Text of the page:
Foxcatcher’s fearless stars score all the points in a takedown of naked narcissism and searing sociopathy.

By Christos Tsiolkas.

Foxcatcher’s charm wrestling

An almost unrecognisable Steve Carell (right) with Channing Tatum in Foxcatcher..
An almost unrecognisable Steve Carell (right) with Channing Tatum in Foxcatcher..

At the beginning of Foxcatcher, directed by Bennett Miller, we are introduced to Mark Schultz, a former Olympic wrestling champion, who is preparing, reluctantly, to give a talk to primary school children about American sporting pride. Mark is played by Channing Tatum, and these opening scenes are initially disconcerting, almost shocking. Tatum, one of the most physically graceful and sexually confident of contemporary Hollywood actors, is flabby and ill at ease in his body and in his clothes, and he moves sluggishly; even looking out to a sea of children’s faces he appears suspicious and paranoid. We understand immediately that Mark’s apparent lethargy masks disappointment and rage, that he has not adjusted to a life outside competition on the world stage.

Tatum has made a brave choice to play a man lacking any emotional intelligence, who seems devoid of curiosity for the world outside himself. Such naked narcissism runs the risk of completely alienating an audience. But Tatum has become a highly accomplished actor: his cheerfulness and amiability have carried such lightweight dross as 21 Jump Street and its sequel, and his playing of a stripper in Magic Mike was good natured and honest – his enthusiasm and glee in his body and his dancing were infectious and allowed the film to sidestep camp clichés or prurient sensationalism. There is no point in Foxcatcher that we warm to Mark, but we can’t take our eyes off him.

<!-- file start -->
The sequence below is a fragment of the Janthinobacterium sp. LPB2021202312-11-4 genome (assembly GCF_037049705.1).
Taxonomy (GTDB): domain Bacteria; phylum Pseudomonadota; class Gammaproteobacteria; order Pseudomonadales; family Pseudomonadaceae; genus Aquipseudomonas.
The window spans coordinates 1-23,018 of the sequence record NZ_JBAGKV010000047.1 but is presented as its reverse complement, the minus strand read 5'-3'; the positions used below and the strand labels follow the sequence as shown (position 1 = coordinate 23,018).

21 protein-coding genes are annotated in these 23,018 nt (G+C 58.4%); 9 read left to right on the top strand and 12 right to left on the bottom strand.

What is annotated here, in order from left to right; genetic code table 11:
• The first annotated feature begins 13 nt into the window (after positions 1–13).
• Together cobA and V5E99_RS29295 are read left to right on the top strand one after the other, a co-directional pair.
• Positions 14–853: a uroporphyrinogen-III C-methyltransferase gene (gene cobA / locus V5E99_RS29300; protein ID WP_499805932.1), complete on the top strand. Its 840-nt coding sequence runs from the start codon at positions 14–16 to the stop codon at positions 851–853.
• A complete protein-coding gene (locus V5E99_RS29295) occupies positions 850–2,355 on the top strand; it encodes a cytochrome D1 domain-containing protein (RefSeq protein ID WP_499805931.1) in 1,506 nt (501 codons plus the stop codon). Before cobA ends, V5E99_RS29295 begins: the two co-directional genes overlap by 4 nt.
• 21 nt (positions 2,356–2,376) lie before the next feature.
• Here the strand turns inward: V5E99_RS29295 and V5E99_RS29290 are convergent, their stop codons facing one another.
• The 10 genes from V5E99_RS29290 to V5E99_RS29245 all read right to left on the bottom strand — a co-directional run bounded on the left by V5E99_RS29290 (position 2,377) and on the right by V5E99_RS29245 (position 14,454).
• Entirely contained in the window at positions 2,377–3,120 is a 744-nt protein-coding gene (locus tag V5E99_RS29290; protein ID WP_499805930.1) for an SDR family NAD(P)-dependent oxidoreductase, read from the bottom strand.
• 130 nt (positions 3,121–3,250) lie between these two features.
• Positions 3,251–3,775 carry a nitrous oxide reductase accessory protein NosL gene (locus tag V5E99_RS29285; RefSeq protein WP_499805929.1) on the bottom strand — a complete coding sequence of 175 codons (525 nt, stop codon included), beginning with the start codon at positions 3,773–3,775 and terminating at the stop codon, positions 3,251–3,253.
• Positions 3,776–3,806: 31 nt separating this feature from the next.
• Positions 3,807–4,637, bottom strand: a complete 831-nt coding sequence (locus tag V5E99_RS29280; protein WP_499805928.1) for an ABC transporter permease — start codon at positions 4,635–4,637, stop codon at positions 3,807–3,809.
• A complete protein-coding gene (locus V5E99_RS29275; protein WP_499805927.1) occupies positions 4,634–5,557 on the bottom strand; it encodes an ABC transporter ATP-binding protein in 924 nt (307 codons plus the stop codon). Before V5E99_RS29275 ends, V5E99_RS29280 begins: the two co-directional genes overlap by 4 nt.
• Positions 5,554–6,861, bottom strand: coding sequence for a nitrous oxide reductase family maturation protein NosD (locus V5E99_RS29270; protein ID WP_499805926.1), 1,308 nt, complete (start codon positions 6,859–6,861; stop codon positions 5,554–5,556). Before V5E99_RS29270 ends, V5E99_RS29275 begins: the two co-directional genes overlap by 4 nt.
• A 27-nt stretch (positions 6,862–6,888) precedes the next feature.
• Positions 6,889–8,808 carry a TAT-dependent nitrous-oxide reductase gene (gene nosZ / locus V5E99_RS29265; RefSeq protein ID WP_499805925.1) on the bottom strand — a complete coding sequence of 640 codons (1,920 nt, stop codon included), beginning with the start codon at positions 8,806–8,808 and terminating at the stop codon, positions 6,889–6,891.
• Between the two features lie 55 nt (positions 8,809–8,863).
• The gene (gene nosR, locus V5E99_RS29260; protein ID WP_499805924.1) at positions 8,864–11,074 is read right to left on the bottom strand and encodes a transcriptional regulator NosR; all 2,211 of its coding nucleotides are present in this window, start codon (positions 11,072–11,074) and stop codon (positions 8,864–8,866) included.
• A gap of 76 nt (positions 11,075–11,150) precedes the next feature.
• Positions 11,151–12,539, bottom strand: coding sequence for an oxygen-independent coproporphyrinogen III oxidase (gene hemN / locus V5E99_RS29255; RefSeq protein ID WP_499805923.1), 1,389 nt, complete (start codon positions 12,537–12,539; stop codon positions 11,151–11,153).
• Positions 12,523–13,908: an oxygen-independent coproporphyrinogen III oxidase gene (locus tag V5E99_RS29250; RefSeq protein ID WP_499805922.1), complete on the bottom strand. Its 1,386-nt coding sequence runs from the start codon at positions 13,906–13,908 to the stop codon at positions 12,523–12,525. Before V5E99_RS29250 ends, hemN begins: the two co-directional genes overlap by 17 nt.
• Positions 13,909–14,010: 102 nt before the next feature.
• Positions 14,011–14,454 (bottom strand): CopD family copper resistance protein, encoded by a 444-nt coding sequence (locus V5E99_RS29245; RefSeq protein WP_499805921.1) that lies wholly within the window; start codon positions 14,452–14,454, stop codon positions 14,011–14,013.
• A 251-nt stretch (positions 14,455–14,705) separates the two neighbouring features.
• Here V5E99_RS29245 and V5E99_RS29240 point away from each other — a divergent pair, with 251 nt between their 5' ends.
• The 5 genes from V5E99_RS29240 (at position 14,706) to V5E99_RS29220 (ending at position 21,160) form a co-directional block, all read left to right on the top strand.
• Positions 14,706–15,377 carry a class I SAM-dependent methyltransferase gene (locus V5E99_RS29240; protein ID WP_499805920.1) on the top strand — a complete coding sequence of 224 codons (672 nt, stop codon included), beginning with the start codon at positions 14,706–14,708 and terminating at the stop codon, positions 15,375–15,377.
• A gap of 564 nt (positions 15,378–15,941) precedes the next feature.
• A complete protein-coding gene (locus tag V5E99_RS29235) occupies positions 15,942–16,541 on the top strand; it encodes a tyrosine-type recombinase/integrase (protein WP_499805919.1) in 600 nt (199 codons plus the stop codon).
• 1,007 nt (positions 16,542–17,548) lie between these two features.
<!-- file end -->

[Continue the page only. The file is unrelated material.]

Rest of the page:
Mark is approached by a representative of John du Pont, the heir to an immense fortune. Du Pont (Steve Carell) wants Mark and Mark’s brother, Dave (played by Mark Ruffalo), to come live on his sprawling estate and head Team Foxcatcher. Du Pont’s fantasy is to train his own private wrestling team, with the goal of them winning a gold medal at the 1988 Seoul Olympics. It is clear that for du Pont, Team Foxcatcher allows him to live out adolescent fantasies of omnipotence, to be surrounded by attractive young men who can be both friends and playmates for him. Mark is seduced by du Pont’s great wealth but Dave, who is married and has a family, is initially reluctant.